How long should your website last?

Your website is an investment. But what time horizon are we operating on? How to think of investing in your site over different time periods and for different reasons.

Back in the olden days, websites were simple. Or at least, it seems like they were. We essentially just had content files, and the content management system was your FTP and a text editor. Over time we started abstracting these files, storing content separately in databases and creating applications to retrieve and display this content based on the rules we described. Presentational logic was sometimes separate, sometimes all mushed together with the rest of our site’s functionality. I’ll spare you the oral history of that time. It’s safe to say we’ve moved on, and now a few generations hence the web can be a very complex place.

Now we have “platforms”, a term that can be used very broadly but which I’ll use here to describe the ecosystem of content, user experience, editor interface and associated tools like authorization, analytics, transactions and their delivery and distribution methods.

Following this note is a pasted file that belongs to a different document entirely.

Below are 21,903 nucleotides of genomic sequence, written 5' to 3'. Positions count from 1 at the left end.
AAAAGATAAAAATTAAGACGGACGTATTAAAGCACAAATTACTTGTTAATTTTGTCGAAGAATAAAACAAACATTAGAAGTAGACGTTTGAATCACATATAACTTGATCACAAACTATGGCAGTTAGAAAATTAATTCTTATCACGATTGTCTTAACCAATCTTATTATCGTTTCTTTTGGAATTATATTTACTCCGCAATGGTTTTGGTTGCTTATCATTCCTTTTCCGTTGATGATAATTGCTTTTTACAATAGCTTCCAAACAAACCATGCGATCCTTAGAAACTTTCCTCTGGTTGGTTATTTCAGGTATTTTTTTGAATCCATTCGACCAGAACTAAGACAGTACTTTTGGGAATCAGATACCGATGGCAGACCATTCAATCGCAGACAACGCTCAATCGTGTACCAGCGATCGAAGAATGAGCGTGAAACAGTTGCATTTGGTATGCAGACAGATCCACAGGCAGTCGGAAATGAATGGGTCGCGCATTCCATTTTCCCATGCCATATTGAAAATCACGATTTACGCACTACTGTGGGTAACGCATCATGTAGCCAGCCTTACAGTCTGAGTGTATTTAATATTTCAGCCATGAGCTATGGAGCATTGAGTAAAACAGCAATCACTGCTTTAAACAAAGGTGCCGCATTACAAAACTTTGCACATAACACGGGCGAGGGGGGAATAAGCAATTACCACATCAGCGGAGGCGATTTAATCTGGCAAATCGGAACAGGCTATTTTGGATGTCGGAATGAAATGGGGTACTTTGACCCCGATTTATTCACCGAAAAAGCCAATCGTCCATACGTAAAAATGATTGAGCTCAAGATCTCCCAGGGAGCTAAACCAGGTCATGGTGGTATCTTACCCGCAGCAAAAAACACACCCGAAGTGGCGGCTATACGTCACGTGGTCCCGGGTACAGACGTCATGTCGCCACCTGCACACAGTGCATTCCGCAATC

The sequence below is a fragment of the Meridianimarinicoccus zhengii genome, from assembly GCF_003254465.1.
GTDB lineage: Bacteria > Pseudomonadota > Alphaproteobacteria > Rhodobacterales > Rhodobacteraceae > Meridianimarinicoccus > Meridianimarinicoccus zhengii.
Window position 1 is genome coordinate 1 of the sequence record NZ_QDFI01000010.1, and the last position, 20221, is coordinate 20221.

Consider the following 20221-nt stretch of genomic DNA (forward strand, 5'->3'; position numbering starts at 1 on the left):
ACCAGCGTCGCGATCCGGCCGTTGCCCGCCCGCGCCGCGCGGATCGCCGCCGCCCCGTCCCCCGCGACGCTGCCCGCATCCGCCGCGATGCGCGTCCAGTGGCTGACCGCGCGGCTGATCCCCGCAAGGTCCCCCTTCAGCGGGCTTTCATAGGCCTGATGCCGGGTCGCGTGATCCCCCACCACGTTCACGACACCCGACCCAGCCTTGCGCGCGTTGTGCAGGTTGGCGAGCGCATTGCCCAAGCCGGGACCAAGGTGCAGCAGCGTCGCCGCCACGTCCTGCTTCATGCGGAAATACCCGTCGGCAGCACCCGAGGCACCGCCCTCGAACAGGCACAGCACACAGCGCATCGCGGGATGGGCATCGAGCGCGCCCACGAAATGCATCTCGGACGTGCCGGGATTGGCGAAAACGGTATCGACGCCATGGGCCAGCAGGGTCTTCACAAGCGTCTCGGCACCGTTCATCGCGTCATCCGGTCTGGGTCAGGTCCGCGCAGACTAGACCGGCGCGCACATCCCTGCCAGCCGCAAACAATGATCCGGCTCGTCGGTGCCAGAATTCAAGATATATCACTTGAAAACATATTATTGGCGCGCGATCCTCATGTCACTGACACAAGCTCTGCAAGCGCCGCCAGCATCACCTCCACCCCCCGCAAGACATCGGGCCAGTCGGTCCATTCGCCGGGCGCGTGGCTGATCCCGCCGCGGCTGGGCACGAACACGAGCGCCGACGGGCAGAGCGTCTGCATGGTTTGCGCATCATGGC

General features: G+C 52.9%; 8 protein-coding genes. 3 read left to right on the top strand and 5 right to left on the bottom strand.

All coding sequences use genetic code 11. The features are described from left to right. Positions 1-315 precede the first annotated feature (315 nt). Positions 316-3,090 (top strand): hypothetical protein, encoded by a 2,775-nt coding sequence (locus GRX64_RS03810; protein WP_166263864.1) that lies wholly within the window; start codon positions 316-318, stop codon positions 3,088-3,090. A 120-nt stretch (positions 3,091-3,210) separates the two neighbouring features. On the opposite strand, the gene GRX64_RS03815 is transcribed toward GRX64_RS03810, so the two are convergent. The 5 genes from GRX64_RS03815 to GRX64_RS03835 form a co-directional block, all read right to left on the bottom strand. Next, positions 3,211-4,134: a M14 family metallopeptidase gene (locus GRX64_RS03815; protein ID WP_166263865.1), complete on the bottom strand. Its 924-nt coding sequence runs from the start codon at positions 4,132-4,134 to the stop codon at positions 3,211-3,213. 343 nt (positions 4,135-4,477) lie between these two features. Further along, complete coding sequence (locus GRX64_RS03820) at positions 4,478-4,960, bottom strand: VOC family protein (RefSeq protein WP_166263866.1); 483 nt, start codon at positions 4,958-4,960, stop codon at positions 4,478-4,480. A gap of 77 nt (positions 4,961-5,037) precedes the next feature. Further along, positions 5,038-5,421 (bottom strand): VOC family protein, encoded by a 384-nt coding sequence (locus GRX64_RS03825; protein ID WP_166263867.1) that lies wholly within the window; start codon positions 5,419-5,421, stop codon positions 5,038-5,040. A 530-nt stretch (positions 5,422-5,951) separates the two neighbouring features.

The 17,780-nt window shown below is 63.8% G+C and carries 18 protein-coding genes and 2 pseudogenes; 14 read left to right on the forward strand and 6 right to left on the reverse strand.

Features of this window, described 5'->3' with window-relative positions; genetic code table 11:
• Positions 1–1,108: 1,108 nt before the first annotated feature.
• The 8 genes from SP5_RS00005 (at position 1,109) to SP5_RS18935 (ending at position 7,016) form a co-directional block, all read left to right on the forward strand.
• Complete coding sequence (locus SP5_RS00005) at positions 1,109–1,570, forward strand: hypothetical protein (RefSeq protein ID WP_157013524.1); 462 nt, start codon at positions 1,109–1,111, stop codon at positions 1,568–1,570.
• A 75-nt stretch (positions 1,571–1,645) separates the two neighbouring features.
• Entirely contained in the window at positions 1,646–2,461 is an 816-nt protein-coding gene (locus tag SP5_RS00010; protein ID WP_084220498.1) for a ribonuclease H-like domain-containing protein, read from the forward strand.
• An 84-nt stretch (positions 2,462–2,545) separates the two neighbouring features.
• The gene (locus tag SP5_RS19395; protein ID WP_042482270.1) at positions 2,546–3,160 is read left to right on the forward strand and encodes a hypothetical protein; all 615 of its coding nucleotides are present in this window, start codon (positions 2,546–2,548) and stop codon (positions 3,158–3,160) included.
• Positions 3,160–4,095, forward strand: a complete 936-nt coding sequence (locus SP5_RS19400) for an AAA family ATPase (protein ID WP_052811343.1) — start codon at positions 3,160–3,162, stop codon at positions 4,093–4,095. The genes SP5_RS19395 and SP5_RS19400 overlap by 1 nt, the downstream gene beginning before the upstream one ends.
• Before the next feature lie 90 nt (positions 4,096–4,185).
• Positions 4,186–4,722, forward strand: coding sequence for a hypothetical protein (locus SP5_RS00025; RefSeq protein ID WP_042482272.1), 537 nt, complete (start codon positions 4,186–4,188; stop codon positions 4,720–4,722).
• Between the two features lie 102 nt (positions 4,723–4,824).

These platforms can be humongous applications with many tentacles and different vintages of tech and integrations, or it could be something as simple as a WordPress blog. But if it’s a content platform, it’s got those three core layers**: content storage, content management interface, and forward-facing user experience.

Each of these layers is a dependency on the other. In order to have a great site that works for your business, your producers and your users they should be working harmoniously. But they don’t all need to move in lock-step, and in fact they probably shouldn’t.

Here’s my take on the role of each layer, and how long you should expect them to last:

Content Storage: 10 Years.

This is your warehouse. This layer should be rock solid and play nicely with the other layers, be secure and serve as the foundation for your digital content. This is your database of content, its relationships, metadata and the long tail of your content operation.

Your content types probably won’t change all that much. You may write different length stories, or use more photos, or start producing videos or podcasts or whatever else, but the fundamentals will likely be the same. The “big changes” we perceive as users through different eras are primarily in terms of user experience or content configuration, both things that are managed by the two layers downstream.